Veterans and employee groups decried the pay decision as meager.Now, if the consumer price index goes up more than 2.2 percent (which it will), then Congress just lowered military members' buying power.
"We're extremely disappointed, to put it mildly, that Congress couldn't see its way clear to provide more than a 2.2 percent pay raise for the troops who are putting their lives on the line every day for the rest of America," said Steve Strobridge , director of government relations for the Military Officers Association of America.
"That's the smallest military raise in 13 years," he noted.
So, what is important to the Republican-controlled Congress?
Even as the Bush administration urges Americans to stay the course in Iraq, Republicans in Congress have put down a quiet marker in the apparent hope that V-I Day might be only months away.Support the troops, bitches!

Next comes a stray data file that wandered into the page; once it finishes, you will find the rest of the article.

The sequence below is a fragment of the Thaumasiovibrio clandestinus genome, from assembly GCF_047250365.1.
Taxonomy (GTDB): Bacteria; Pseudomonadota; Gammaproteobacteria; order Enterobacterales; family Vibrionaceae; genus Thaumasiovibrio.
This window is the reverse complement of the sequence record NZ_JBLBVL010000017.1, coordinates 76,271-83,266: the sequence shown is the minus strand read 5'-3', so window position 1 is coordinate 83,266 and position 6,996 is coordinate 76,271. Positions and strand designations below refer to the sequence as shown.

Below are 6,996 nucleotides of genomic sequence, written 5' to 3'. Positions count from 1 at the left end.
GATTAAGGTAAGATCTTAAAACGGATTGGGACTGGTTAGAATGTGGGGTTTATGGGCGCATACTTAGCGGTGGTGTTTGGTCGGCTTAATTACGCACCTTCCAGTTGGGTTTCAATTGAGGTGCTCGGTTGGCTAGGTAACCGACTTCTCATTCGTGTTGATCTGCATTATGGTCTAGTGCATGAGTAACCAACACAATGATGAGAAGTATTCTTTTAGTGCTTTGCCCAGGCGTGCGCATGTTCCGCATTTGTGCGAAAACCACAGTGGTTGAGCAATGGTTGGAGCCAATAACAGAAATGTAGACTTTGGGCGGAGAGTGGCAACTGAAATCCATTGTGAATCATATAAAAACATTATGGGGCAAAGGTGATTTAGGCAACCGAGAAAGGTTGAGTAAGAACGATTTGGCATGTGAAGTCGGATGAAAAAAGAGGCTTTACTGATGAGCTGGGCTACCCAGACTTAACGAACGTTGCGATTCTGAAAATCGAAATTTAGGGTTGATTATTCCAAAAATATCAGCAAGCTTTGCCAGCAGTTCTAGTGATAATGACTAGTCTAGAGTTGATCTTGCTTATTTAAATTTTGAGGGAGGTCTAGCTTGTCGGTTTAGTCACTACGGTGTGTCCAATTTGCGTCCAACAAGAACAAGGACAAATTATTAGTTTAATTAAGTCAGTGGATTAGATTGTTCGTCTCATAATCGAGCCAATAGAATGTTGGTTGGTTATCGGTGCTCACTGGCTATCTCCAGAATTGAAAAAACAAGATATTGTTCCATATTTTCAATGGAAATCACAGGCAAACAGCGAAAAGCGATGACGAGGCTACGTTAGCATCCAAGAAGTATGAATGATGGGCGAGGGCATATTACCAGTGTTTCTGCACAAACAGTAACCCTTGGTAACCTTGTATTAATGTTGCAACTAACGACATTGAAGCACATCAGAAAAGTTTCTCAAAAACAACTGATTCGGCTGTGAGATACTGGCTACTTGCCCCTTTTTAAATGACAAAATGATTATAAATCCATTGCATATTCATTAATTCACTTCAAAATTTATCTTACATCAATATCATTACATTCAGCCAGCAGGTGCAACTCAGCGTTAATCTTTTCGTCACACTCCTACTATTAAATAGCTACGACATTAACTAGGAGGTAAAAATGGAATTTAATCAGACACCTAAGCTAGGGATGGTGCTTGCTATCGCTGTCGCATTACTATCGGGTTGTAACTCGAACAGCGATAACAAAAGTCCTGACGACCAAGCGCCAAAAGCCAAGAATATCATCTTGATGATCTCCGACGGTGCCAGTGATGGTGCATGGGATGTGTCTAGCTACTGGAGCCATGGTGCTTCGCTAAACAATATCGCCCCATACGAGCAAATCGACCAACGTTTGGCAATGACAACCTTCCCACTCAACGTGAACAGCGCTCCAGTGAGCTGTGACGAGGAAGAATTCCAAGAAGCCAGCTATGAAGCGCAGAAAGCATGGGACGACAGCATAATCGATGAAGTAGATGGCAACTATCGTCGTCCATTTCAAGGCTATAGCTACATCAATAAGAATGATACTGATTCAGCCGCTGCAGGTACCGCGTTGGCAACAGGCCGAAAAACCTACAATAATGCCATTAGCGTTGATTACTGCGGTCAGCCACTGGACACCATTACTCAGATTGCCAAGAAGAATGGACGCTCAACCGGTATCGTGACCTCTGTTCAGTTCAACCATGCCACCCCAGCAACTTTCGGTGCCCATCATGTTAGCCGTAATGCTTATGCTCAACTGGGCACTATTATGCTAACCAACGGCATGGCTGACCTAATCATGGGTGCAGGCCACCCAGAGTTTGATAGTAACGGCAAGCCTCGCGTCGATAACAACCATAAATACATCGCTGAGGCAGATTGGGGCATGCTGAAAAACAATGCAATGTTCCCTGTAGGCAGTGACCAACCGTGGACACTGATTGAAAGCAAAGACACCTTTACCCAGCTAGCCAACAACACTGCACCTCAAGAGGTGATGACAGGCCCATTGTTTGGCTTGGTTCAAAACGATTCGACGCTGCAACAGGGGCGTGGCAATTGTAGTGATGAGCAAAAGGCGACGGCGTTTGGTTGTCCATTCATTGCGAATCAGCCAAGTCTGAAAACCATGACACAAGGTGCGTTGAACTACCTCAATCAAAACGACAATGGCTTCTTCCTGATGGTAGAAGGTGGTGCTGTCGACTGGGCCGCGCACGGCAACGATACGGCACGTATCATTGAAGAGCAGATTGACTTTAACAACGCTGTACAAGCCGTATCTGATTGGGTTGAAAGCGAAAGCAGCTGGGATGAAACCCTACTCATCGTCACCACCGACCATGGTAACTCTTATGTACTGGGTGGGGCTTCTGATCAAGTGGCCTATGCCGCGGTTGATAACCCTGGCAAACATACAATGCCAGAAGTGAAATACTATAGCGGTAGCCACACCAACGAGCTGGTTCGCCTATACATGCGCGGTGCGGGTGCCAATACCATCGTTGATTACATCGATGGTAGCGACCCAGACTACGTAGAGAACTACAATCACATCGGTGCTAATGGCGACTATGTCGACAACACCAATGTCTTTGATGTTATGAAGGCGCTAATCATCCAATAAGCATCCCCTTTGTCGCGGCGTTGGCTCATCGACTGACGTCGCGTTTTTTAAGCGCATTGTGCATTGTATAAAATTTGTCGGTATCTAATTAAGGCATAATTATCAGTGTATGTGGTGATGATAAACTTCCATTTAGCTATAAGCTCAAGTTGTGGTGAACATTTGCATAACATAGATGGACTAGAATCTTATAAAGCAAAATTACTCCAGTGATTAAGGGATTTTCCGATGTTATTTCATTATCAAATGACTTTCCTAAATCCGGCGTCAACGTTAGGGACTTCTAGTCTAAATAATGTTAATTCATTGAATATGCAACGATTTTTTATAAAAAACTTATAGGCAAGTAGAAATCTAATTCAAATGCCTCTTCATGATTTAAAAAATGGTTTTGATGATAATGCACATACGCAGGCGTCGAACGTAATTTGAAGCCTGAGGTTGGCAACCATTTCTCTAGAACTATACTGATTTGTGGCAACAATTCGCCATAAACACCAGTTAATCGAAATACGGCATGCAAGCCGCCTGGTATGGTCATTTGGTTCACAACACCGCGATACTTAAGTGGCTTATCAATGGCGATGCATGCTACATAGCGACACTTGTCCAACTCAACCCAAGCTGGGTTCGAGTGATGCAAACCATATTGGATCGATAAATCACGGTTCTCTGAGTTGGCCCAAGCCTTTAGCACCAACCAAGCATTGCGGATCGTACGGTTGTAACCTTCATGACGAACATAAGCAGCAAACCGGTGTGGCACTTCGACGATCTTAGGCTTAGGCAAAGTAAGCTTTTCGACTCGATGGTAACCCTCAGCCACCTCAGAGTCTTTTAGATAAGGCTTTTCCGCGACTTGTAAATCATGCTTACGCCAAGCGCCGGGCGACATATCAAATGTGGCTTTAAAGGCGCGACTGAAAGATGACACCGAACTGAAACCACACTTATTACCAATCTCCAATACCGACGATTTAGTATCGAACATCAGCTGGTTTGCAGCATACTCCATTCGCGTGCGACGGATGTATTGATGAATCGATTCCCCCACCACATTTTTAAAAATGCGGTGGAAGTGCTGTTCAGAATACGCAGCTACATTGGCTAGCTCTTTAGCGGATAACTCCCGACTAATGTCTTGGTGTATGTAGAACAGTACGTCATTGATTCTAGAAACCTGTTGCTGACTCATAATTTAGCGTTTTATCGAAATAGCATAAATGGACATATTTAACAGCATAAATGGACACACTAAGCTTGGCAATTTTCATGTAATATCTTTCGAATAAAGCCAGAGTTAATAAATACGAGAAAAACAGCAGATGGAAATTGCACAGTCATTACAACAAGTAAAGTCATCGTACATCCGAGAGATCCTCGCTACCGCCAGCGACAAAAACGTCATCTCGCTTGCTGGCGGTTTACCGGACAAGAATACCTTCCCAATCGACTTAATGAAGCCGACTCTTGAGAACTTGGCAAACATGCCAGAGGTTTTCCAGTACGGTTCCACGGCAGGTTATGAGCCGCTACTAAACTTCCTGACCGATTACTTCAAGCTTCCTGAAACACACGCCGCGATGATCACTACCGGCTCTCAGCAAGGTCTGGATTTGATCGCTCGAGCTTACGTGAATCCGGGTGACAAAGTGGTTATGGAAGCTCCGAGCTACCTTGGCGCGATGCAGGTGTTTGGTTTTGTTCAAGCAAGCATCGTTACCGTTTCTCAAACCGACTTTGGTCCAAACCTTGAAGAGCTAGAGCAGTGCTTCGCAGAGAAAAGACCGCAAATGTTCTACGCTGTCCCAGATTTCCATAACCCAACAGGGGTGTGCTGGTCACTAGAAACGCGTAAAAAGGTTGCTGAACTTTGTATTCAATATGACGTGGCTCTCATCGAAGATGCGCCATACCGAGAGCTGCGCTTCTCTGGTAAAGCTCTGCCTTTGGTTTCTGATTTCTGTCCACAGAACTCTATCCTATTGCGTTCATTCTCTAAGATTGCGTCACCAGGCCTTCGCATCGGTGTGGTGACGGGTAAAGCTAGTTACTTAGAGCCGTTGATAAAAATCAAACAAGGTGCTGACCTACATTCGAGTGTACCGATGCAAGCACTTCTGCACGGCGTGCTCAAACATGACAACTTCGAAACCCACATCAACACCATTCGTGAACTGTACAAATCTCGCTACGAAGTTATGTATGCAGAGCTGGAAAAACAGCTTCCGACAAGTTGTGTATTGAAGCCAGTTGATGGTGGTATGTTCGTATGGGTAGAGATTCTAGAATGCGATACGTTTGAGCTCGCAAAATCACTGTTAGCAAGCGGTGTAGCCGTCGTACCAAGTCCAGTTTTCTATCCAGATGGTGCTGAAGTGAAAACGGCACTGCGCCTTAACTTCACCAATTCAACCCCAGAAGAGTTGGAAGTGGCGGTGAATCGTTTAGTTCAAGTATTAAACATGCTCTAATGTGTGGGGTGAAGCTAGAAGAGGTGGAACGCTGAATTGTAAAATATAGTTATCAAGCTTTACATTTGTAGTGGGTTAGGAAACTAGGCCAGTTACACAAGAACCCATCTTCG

Tucked away in fine print in the military spending bill for this past year was a lump sum of $20 million to pay for a celebration in the nation's capital "for commemoration of success" in Iraq and Afghanistan.
Not surprisingly, the money was not spent.
Now Congressional Republicans are saying, in effect, maybe next year. A paragraph written into spending legislation and approved by the Senate and House allows the $20 million to be rolled over into 2007.